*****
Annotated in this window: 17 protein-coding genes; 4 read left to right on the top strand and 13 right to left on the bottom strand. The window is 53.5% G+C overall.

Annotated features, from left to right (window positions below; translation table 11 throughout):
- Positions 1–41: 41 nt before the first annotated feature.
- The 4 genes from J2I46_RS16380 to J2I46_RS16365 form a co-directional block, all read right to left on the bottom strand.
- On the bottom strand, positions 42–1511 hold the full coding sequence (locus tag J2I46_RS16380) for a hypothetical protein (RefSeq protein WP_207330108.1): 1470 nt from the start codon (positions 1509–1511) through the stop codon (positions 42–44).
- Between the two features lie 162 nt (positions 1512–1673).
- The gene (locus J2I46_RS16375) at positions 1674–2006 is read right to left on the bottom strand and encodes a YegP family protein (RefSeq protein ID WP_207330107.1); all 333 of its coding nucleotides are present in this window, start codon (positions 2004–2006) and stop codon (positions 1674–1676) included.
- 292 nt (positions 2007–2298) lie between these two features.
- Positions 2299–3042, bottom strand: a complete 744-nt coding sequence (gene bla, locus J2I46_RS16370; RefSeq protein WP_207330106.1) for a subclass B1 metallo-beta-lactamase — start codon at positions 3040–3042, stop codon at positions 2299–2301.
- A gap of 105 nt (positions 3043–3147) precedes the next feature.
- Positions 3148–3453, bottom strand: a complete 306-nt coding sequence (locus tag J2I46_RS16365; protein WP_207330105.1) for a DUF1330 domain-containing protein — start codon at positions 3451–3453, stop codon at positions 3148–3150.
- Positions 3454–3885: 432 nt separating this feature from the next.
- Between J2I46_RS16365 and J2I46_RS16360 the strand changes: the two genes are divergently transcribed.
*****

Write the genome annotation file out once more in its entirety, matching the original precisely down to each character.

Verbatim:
Annotated in this window: 17 protein-coding genes; 4 read left to right on the top strand and 13 right to left on the bottom strand. The window is 53.5% G+C overall.

Annotated features, from left to right (window positions below; translation table 11 throughout):
- Positions 1–41: 41 nt before the first annotated feature.
- The 4 genes from J2I46_RS16380 to J2I46_RS16365 form a co-directional block, all read right to left on the bottom strand.
- On the bottom strand, positions 42–1511 hold the full coding sequence (locus tag J2I46_RS16380) for a hypothetical protein (RefSeq protein WP_207330108.1): 1470 nt from the start codon (positions 1509–1511) through the stop codon (positions 42–44).
- Between the two features lie 162 nt (positions 1512–1673).
- The gene (locus J2I46_RS16375) at positions 1674–2006 is read right to left on the bottom strand and encodes a YegP family protein (RefSeq protein ID WP_207330107.1); all 333 of its coding nucleotides are present in this window, start codon (positions 2004–2006) and stop codon (positions 1674–1676) included.
- 292 nt (positions 2007–2298) lie between these two features.
- Positions 2299–3042, bottom strand: a complete 744-nt coding sequence (gene bla, locus J2I46_RS16370; RefSeq protein WP_207330106.1) for a subclass B1 metallo-beta-lactamase — start codon at positions 3040–3042, stop codon at positions 2299–2301.
- A gap of 105 nt (positions 3043–3147) precedes the next feature.
- Positions 3148–3453, bottom strand: a complete 306-nt coding sequence (locus tag J2I46_RS16365; protein WP_207330105.1) for a DUF1330 domain-containing protein — start codon at positions 3451–3453, stop codon at positions 3148–3150.
- Positions 3454–3885: 432 nt separating this feature from the next.
- Between J2I46_RS16365 and J2I46_RS16360 the strand changes: the two genes are divergently transcribed.